We found a 1955 advertisement for a Swim Buoy. The item then was described as a “kapok” Swim Buoy, kapok being the tropical cotton type fabric used in life preservers. Kapok, which is derived from the kapok or ceiba tree, is native to South America, and is a waterproof silky cotton substance that was often used for pillows and flotation before petrochemicals.
For most Americans, one of the first places they learned to read news was Weekly Reader.
Launched in the 1920′s, the Weekly Reader name is synonymous with America, education and a sort of wholesome, fair account of the day’s news. Weekly Reader fits a sort of Americana of nice, peaceful schools with desks lined up in rows and students discussing the news events of the day in an unbiased, thoughtful way.
Weekly Reader comes from an era when educators took students seriously; throught the 20th century there were very intelligent publications for children including National Geographic’s School Bulletin and Junior Scholastic, also published by Scholastic. But by the 1970s, things got jiggy, including Scholastic’s Dynamite, which really was mostly a slick promotion for ABC television shows like Welcome Back Kotter.
This heralded the current era, when Scholastic is now selling all sorts of Hollywood-branded gifts and books to kids, most of which have little educational value except that they get kids to sit down in read. I guess it could be worse. I believe a Hannah Montana or Miley Cyrus book that came home one day from the Scholastic bookstore was a sort of low.
By middle school, educators began offering student subscriptions to national magazines like Newsweek, which had special teacher programs.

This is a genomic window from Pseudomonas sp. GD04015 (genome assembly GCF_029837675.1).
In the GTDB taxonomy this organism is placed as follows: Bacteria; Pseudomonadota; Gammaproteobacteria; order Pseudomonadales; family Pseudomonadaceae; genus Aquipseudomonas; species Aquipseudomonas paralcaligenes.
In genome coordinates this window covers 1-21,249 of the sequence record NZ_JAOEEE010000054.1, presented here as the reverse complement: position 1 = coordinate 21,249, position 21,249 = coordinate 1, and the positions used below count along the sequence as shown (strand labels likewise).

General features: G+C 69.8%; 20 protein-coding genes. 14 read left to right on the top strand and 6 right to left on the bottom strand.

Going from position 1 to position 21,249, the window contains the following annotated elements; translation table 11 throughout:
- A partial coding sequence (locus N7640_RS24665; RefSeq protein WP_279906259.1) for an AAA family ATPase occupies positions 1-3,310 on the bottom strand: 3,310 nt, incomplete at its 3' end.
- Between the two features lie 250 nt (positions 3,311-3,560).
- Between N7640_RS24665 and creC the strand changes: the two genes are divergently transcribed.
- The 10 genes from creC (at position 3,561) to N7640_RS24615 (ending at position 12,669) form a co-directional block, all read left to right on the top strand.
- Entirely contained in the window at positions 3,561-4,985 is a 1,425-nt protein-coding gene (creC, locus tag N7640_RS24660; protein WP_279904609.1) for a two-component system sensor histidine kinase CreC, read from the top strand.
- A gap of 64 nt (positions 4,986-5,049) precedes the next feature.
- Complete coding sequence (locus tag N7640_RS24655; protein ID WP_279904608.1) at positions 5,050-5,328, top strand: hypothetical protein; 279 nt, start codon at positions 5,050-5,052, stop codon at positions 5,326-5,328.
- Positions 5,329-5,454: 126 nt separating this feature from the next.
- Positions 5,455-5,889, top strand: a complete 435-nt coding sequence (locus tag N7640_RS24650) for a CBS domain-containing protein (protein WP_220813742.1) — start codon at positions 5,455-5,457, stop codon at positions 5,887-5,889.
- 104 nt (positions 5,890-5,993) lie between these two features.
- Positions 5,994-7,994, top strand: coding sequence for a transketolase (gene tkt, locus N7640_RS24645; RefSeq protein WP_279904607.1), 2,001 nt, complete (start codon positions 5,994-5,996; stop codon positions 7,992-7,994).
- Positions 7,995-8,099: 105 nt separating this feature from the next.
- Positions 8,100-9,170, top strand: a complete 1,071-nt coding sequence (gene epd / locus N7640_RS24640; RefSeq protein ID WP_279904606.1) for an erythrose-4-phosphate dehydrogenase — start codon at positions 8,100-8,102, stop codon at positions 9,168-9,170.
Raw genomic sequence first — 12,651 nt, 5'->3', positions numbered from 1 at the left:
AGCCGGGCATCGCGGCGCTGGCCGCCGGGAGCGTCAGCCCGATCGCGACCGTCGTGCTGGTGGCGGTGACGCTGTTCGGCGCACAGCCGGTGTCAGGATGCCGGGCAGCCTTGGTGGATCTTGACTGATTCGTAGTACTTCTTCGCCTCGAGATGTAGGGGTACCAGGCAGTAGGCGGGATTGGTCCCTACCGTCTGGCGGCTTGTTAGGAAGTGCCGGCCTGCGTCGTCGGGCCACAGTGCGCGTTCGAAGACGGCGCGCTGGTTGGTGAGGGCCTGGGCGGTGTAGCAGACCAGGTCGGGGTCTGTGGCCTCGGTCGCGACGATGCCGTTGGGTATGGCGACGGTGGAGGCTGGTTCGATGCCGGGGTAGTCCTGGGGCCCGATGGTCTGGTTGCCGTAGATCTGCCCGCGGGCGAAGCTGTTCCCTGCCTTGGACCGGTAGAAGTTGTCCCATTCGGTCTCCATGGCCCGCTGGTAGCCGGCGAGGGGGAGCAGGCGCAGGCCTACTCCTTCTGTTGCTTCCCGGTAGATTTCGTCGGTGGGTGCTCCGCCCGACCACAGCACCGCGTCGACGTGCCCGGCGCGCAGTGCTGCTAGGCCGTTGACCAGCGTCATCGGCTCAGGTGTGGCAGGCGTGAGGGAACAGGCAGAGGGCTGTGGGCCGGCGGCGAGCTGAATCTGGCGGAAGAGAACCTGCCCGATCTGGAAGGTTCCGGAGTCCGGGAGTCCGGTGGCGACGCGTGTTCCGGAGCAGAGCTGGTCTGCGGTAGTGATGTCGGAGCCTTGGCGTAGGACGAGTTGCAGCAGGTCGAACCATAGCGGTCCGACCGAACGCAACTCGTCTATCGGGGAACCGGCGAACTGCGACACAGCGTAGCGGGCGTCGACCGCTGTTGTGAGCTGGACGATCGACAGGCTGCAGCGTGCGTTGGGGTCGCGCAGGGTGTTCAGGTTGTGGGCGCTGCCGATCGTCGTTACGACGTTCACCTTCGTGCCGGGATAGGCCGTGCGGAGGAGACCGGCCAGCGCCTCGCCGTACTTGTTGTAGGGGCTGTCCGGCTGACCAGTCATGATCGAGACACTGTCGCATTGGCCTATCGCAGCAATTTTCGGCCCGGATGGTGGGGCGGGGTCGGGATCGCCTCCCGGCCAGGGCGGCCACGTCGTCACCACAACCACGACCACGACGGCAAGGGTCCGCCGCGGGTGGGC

Looking back, Dynamite was great fun (my favorite, along with the intellectual Cricket), but it was not great educator. National Geographic dumbed down their approach in the 1970s, from the intelligent School Bulletin to World, which better reflected the times, but was a much lower appoach. World recently disappeared, as well, I believe replaced by the publication National Geographic Kids.[Read more →]
One of the best-known toothpaste brands of the 20th century is still around, sort of.
The toothpaste brand, which in Turkey is as well-known as Colgate or Crest, is a forgotten footnote, and has been on and off the market in the U.S. for decades. Today, it is still hard to find, though a version is still made in Canada. Currently, the brand is owned by the Canadian medical supply company Maxill, which purchased the brand from Chicago’s River West Brands in October, 2009.
Ipana dates from 1901, and was one of the first products of Bristol-Myers, along with the mineral laxative Sal-Hepetica.
Ipana was one of the early products sold on radio, where the Ipana Troubadors were a fixture on the NBC Red and Blue networks. The band was led by Lester Lanin’s brother , Sam. In the 1940s, it was a sponsor of the radio show Time to Smile, which helped to restart Eddie Cantor’s career after he denounced the anti-semitic Catholic priest Father Charles Coughlin. The group included Dave Grupp, who apparently played xylophones and trumpet, according to old Billboard magazines. Laura Lee’s book Name’s Familiar says the brand was a best-seller from 1936 to 1945.